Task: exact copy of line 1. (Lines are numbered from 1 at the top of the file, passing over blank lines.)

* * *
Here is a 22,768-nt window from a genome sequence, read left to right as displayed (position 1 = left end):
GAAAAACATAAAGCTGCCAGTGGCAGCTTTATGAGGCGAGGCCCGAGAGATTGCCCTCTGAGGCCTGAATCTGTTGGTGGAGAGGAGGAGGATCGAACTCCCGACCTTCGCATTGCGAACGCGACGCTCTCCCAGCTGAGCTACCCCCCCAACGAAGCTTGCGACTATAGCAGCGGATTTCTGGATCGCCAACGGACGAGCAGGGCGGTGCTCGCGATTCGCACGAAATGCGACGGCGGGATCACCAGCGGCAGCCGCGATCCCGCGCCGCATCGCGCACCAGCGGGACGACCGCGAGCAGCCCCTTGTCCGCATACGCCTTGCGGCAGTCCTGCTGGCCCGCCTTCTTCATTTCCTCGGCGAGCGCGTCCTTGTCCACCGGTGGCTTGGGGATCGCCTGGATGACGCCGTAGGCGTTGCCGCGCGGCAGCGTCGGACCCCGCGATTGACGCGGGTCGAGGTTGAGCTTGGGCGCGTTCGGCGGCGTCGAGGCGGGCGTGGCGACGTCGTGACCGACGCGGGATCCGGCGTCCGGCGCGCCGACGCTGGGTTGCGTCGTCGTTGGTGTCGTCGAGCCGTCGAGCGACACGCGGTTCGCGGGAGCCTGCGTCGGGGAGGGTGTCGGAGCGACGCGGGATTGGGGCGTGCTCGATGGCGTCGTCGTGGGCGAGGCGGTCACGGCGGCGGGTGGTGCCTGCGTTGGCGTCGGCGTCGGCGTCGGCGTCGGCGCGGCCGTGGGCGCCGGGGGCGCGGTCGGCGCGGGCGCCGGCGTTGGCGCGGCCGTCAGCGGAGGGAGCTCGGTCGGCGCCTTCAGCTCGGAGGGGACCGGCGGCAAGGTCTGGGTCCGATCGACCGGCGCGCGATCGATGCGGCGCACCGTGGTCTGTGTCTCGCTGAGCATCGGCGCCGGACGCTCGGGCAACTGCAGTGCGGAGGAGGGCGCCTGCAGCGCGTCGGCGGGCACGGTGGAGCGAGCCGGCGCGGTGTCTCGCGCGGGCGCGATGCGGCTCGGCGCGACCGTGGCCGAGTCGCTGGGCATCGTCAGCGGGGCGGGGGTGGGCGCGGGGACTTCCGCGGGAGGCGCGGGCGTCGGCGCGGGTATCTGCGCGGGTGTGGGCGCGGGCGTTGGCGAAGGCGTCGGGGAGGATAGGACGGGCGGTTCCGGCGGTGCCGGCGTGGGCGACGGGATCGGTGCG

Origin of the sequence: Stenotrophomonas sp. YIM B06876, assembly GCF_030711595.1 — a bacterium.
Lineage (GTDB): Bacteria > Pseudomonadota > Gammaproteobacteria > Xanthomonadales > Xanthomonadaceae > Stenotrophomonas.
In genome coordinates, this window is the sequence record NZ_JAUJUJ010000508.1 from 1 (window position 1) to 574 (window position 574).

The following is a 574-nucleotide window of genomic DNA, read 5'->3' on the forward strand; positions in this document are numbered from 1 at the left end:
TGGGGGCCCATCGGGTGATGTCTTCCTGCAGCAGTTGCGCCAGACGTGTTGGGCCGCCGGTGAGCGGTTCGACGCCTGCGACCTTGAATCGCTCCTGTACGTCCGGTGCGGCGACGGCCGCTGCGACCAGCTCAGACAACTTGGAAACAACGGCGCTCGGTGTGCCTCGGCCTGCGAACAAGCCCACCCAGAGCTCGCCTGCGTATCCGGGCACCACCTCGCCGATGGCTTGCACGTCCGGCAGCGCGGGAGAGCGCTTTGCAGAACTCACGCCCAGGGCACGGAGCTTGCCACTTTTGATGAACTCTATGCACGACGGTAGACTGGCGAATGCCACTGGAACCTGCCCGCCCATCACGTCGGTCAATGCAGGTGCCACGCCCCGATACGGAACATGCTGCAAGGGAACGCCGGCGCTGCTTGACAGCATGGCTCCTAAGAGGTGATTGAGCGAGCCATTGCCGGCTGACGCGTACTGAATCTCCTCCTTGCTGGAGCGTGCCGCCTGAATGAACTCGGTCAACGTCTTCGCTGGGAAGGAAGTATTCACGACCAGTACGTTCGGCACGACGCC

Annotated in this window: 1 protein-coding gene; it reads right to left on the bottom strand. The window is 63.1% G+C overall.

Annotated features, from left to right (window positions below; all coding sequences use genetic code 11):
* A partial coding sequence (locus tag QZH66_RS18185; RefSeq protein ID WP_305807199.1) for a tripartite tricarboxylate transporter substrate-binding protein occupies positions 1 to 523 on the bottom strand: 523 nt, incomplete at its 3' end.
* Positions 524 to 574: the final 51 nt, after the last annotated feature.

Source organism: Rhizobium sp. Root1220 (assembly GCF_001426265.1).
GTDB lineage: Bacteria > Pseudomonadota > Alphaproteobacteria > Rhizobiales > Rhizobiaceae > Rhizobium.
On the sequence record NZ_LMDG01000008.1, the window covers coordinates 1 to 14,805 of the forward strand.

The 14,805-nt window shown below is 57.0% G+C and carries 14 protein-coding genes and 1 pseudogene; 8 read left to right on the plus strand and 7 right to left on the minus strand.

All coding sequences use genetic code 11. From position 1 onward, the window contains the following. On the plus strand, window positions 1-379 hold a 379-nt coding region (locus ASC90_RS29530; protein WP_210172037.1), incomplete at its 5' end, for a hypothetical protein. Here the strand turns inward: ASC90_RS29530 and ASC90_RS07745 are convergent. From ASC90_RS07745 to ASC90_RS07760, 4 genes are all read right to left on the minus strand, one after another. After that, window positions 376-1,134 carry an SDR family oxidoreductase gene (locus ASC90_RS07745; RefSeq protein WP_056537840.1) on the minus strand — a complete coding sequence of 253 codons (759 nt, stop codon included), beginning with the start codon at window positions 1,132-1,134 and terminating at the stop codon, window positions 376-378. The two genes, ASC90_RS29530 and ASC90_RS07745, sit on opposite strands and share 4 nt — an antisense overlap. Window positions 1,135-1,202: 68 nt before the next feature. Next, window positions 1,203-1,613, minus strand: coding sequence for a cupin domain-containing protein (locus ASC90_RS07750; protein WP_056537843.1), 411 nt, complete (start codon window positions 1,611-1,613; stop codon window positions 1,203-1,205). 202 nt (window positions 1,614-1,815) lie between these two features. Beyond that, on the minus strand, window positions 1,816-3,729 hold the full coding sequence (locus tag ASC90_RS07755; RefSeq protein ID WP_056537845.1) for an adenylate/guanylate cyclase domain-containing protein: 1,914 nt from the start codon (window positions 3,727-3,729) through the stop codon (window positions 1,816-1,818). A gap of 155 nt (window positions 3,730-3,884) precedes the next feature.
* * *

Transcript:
Here is a 22,768-nt window from a genome sequence, read left to right as displayed (position 1 = left end):